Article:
French Immigrants in Israel: Nowhere Is Safe

'All over the world the situation has become sensitive,' Crystal Halimi says, while a senior official says it is still too early to say how Paris attacks will affect immigration.

Tel Aviv city hall lit up in the colors of the French flag at a rally in solidarity with Paris after Friday's terror attacks, November 14, 2015.
Tomer Applebaum

The day after the terror attacks in Paris that killed at least 127 people, a group of new immigrants from France living in Israel were enjoying the sun along the Mediterranean Sea. In Netanya — the coastal town where the most French olim have chosen to live in the past year— French immigrants were tanning on the beach and filling up the cafes. But that doesn’t mean they felt entirely safe.

“There is no more security in France because of the terror, and there is no security in Israel because of all the attacks and wars. There is no longer anywhere to lead a safe life, all over the world the situation has become sensitive,” said Crystal Halimi, a new immigrant from France who arrived in Israel this year with her three children.

“Despite the attacks I feel a little safer in Israel because everywhere there are soldiers and police. Here, when I go to the mall they check my bag, there it doesn’t interest anyone,” she said.

In the cafe on the promenade along the sea in Netanya, three other new immigrants from France were sitting with Halimi. “A year and a half ago, I worked in an electronics store right next to one of the sites of the attacks,” said Laurent, who moved to Israel last year. “All my family is still there and I’m worried. The French are not doing anything to prevent the terror and that is what happens,” he says.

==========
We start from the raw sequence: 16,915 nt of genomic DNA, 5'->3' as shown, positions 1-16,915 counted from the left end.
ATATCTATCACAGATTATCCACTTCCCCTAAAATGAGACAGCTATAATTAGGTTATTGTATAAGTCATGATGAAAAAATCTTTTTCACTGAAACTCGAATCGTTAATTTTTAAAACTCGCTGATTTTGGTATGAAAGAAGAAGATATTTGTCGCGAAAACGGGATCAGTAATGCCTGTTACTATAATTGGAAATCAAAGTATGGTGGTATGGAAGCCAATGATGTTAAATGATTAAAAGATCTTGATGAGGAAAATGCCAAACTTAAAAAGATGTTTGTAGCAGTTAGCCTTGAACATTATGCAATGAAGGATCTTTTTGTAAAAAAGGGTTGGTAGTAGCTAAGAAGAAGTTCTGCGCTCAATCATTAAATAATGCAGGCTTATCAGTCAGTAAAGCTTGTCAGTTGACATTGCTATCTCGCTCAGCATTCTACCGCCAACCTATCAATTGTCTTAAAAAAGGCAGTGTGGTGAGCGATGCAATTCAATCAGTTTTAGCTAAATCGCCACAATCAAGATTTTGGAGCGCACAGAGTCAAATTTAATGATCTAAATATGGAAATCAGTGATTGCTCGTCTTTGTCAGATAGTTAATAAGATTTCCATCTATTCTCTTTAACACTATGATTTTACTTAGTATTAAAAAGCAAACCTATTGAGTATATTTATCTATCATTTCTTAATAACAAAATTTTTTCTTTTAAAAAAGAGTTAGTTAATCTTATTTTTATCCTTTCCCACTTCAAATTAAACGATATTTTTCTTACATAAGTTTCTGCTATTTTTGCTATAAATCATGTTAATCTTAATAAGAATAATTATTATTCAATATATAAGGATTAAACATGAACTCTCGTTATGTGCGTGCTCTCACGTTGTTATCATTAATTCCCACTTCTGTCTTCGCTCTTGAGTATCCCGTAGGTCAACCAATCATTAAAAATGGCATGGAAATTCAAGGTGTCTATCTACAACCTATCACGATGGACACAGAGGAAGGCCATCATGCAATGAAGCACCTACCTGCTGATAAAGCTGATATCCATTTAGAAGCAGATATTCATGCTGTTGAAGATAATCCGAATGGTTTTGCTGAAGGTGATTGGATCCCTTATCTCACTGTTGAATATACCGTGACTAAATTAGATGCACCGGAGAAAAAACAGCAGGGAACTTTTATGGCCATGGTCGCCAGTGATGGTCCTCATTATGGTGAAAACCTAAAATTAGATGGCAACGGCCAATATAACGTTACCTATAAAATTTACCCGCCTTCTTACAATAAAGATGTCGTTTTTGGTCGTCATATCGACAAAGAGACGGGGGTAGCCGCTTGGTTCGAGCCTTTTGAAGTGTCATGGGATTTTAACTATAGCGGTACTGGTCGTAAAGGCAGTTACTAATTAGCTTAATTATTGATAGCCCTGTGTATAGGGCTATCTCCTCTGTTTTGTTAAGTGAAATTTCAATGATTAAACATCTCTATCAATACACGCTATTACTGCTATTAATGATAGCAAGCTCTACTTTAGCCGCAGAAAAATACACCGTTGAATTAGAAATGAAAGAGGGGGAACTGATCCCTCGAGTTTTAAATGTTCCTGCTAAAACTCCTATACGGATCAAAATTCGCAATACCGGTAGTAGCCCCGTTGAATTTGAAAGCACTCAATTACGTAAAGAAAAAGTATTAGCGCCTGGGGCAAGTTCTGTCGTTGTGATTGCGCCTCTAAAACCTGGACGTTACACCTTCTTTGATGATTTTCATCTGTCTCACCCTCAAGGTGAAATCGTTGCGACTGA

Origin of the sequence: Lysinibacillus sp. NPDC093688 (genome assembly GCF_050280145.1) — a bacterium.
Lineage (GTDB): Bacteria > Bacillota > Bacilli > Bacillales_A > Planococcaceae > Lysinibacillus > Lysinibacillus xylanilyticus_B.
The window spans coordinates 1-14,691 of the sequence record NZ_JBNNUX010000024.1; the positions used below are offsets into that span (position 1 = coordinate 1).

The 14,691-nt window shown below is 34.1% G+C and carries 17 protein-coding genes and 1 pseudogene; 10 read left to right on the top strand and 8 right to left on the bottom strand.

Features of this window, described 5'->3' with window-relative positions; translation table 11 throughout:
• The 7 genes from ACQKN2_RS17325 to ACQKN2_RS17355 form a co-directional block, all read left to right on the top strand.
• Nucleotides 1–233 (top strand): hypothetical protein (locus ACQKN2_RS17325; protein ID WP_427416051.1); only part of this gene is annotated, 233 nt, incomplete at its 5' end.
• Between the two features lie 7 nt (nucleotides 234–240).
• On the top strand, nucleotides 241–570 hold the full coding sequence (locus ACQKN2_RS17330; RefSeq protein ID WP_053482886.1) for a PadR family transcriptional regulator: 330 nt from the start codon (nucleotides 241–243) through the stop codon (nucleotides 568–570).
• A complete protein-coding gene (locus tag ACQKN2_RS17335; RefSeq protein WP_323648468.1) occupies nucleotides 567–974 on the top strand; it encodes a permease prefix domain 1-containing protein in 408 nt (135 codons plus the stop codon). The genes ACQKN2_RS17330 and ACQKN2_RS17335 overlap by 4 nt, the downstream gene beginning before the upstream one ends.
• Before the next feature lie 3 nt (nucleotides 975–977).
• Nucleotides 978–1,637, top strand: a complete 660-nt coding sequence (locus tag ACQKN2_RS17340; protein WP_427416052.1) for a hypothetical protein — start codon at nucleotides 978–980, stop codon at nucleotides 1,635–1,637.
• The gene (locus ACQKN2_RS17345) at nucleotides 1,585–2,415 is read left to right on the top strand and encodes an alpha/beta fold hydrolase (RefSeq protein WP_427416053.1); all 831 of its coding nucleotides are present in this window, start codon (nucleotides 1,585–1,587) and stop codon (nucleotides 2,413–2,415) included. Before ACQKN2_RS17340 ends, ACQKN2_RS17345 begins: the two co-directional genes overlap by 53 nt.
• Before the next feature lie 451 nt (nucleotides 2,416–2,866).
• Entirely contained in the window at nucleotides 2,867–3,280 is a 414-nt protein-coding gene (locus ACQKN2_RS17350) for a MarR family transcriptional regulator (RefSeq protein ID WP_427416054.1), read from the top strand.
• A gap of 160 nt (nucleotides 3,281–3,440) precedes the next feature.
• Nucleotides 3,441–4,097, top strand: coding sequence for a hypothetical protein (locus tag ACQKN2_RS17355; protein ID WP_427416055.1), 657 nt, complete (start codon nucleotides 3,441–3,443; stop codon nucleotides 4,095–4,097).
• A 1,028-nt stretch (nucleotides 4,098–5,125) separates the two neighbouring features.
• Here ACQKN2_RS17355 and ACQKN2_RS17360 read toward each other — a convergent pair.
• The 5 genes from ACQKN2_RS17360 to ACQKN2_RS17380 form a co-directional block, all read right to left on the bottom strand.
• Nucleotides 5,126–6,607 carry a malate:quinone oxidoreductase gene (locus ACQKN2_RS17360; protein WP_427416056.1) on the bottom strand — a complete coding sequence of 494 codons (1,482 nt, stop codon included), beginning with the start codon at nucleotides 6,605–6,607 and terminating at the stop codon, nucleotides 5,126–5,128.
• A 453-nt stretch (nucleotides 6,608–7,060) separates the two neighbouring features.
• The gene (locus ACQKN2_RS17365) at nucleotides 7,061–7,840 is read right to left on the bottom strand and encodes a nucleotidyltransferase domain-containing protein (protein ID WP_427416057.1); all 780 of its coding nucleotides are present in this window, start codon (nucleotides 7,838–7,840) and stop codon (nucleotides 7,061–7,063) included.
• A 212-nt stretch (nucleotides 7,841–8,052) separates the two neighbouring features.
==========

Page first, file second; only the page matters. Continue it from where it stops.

In the first nine months of the year, 6,003 Jews immigrated to Israel from France, reports the Immigrant Absorption Ministry. The ministry forecasts about 7,500 people will make aliyah from France by the end of 2015. Last year, 6,985 French olim arrived in Israel — double the 3,440 who came in 2013.

“The increase is a result of anti-Semitism, but also because of the economic situation,” said a senior immigration official. It would be a mistake to say it stems only from the terror, and it is still too early to say how the recent attacks will affect immigration, he said.

The number of immigrants from France so far this year is over twice the number of immigrants who came from the United States even though the Jewish community in the United States is over 10 times larger.

In October, 23,851 Jews immigrated to Israel, the highest monthly total in a decade.

The aliyah from France is older than average, with 50 being the median age of French immigrants in 2014, compared to 36 for all olim, reports the Central Bureau of Statistics. Just over half, 51 percent were women and they are relatively educated as a group, with over half having at least 13 years of schooling. Some 29 percent of French immigrants have chosen to live in Netanya, 16 percent in Tel Aviv, 14 percent in Jerusalem, and 10 percent in Ashdod.